25 Friedrich Freihere von Wieser Born: July 10, Vienna, Austria. Died: July 22, Nationality: Austrian. Alma mater: University of Vienna. Influences: Carl Menger, Eugen Böhm von Bawerk Influenced: Ludwig von Mises, Friedrich von Hayek, Joseph Schumpeter.

26 Main Contributions Value theory of marginal utility Exchange value and natural value Imputation theory Alternative cost theory

27 Value theory of marginal utility Value originates from utility, not cost of production. Scarceness is the prerequisite of value. Gossens first law: the desire for food decreases as the want is gradually satisfied, until, finally, when what we may call the "satiation point" is reached. (Diminishing marginal utility) Marginal utility: The smallest utility obtainable in the scarce supply circumstances, assuming the most thorough possible utilization of the goods

28 Exchange Value Exchange value: price or objective value. Subjective value is the basis of objective value. Objective value depends on marginal utility, which is decided by the quantity of the goods. Confusion of subjective value.

29 Natural Value Natural value is the social relationship between demand and utility. The relationship between natural value and exchange value: exchange value is like a cartoon of natural value. Value is a neutral phenomenon. Land rent and capital interest are natural phenomena of value. Criticism on the Marxist socialist theory.

30 Imputation Theory Theory on value distribution among production factors. Value theory of production factors is the same as the value theory of consumer goods Value of production goods can be estimated by the value of products they produce. Land, labor, and other factors jointly create a product and the value of the product should be distributed on to every factor.

31 Alternative cost theory Cost was a result of demand, as this would determine the level of production, depending on the willingness of buyers to pay that cost. Demand is dependent upon the action of buyers, utility would determine a thing's cost rather than technology. The opportunity cost would be that which the purchaser would willingly forgo in agreeing to pay the cost of the option chosen

32 Presenter:

33 Biography 1872: study law at the Vienna university, interested in Economics Good friends with Friedrich von Wieser, who later became Boehm-Bawerks brother-in-law. 1884: professor of economics, published the first two (out of three) volumes of his magnum opus, Capital and Interest. 1895:Austrian minister of finance

34 Three identities of him 1. Austrian economist 2. Critic of Marxism 3. The Austrian Minister of Finance

35 Capital An independent part, theory premise of other parts methods of production: Without capital First produce capital capital: Production capital Interest-bearing capital

36 Value theory of marginal utility Similar with Wieser: Desire and satisfaction are the essence of economic activities in human society Decrease as satisfaction increases Different levels Subjective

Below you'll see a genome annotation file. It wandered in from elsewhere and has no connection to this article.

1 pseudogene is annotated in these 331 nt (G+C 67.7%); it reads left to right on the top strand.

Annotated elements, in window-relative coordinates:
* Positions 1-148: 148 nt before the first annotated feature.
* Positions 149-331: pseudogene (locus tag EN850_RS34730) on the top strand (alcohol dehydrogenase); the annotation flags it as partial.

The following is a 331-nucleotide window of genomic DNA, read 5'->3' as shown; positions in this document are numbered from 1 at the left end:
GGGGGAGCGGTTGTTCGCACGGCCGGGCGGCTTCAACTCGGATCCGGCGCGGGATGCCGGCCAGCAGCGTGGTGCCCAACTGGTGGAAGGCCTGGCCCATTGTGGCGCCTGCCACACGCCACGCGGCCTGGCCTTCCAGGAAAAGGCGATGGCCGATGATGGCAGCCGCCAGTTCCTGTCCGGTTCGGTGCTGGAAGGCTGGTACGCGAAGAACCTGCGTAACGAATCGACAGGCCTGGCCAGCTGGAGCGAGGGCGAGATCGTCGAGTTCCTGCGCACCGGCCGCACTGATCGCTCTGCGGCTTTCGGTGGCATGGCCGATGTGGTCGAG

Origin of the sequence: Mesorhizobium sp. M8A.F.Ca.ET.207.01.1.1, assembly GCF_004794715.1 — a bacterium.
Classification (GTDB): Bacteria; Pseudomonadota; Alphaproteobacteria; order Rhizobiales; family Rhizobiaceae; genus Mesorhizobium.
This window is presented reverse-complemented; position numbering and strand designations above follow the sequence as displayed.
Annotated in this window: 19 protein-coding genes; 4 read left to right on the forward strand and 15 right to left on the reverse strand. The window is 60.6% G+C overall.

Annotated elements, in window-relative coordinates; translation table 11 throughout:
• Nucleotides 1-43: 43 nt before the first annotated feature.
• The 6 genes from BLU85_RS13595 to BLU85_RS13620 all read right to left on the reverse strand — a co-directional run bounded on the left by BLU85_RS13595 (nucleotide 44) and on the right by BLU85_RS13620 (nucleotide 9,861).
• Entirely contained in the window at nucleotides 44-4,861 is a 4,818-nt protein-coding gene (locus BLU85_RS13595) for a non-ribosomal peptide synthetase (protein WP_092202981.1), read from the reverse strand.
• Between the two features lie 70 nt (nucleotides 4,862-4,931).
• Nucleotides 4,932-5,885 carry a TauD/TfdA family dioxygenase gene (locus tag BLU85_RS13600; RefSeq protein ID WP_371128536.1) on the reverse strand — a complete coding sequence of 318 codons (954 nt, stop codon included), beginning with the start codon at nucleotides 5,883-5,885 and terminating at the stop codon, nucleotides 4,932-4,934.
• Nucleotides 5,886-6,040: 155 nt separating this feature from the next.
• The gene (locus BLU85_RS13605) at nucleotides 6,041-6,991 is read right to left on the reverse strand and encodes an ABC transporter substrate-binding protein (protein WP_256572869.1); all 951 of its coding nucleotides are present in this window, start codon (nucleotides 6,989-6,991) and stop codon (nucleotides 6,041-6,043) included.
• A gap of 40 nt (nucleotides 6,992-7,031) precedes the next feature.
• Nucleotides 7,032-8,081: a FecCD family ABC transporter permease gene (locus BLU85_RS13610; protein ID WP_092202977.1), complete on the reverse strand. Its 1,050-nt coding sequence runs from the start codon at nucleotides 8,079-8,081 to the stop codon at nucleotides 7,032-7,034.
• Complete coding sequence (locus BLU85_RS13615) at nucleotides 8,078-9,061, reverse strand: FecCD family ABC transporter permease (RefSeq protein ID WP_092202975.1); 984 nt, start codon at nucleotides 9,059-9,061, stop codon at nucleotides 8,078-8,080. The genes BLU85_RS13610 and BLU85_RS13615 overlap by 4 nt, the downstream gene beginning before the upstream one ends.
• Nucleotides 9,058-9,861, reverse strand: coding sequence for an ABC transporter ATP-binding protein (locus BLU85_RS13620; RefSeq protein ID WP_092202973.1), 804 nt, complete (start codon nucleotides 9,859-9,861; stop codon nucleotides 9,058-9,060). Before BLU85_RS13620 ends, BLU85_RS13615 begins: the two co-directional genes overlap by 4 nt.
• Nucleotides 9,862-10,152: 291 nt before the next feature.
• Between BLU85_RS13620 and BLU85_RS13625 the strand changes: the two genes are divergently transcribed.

37 Value theory of marginal utility Different from Wieser: Wieser – obtain Bawerk - lose

38 Example A pioneer farmer had five sacks of grain, with no way of selling them or buying more. He had five possible usesas basic feed for himself, food to build strength, food for his chickens for dietary variation, an ingredient for making whisky and feed for his parrots to amuse him. Then the farmer lost one sack of grain. Instead of reducing every activity by a fifth, the farmer simply starved the parrots as they were of less utility than the other four uses, in other words they were on the margin. And it is on the margin, and not with a view to the big picture, that we make economic decisions.

39 Value theory of marginal utility marginal utility depends on value and the relationship between supply and demand. Example: Diamond and water

40 Time preference theory Current products-more valuable Future products Three reason: 1. people in difficulties 2. people has limited life 3. people need tools to improve efficiency

41 Time preference theory Explain: Loan interest Corporate profit Durable products All the interests are the value added when future products mature and become current products.

42 Critic of Marxism He wrote extensive critiques of Karl Marx's economics in the 1880s and 1890s Capitalists do not exploit their workers; they actually help employees by providing them with an income well in advance of the revenue from the goods they produced, stating "Labor cannot increase its share at the expense of capital."

43 Critic of Marxism From this criticism it follows that, according to Böhm- Bawerk, the whole value of a product is not produced by the worker, but that labor can only be paid at the present value of any foreseeable output.

44 The Austrian Minister of Finance In 1889, councillor in the ministry of finance in Vienna, and represented the government in the lower house on all questions of taxation. Drafted a proposal for direct-tax reform, called for a modern income tax, which was soon approved and met with a great deal of success in the next few years.

45 Comments Joseph Schumpeter praised his efforts toward "the financial stability of the country." His image was on the one- hundred schilling banknote between 1984 and 2002, when the euro was introduced.